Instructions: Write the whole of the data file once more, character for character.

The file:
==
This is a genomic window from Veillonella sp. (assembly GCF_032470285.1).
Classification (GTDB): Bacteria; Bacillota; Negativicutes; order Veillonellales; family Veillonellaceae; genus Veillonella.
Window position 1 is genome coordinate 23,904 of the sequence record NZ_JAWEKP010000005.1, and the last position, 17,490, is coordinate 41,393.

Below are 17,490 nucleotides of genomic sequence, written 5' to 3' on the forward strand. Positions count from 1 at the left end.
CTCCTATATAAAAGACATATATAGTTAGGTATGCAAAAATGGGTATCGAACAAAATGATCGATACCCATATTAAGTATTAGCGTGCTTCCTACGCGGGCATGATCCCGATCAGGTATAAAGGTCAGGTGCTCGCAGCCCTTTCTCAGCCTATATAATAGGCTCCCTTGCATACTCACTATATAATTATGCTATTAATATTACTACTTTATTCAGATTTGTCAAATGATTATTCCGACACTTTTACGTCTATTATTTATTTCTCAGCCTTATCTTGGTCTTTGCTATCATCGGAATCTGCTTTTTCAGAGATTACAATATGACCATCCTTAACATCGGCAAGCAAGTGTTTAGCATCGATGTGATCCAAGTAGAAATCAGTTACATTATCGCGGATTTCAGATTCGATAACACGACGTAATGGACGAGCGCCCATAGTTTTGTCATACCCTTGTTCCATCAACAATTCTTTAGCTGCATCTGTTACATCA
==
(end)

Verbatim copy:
This is a genomic window from Veillonella sp. (assembly GCF_032470285.1).
Classification (GTDB): Bacteria; Bacillota; Negativicutes; order Veillonellales; family Veillonellaceae; genus Veillonella.
Window position 1 is genome coordinate 23,904 of the sequence record NZ_JAWEKP010000005.1, and the last position, 17,490, is coordinate 41,393.

Below are 17,490 nucleotides of genomic sequence, written 5' to 3' on the forward strand. Positions count from 1 at the left end.
CTCCTATATAAAAGACATATATAGTTAGGTATGCAAAAATGGGTATCGAACAAAATGATCGATACCCATATTAAGTATTAGCGTGCTTCCTACGCGGGCATGATCCCGATCAGGTATAAAGGTCAGGTGCTCGCAGCCCTTTCTCAGCCTATATAATAGGCTCCCTTGCATACTCACTATATAATTATGCTATTAATATTACTACTTTATTCAGATTTGTCAAATGATTATTCCGACACTTTTACGTCTATTATTTATTTCTCAGCCTTATCTTGGTCTTTGCTATCATCGGAATCTGCTTTTTCAGAGATTACAATATGACCATCCTTAACATCGGCAAGCAAGTGTTTAGCATCGATGTGATCCAAGTAGAAATCAGTTACATTATCGCGGATTTCAGATTCGATAACACGACGTAATGGACGAGCGCCCATAGTTTTGTCATACCCTTGTTCCATCAACAATTCTTTAGCTGCATCTGTTACATCA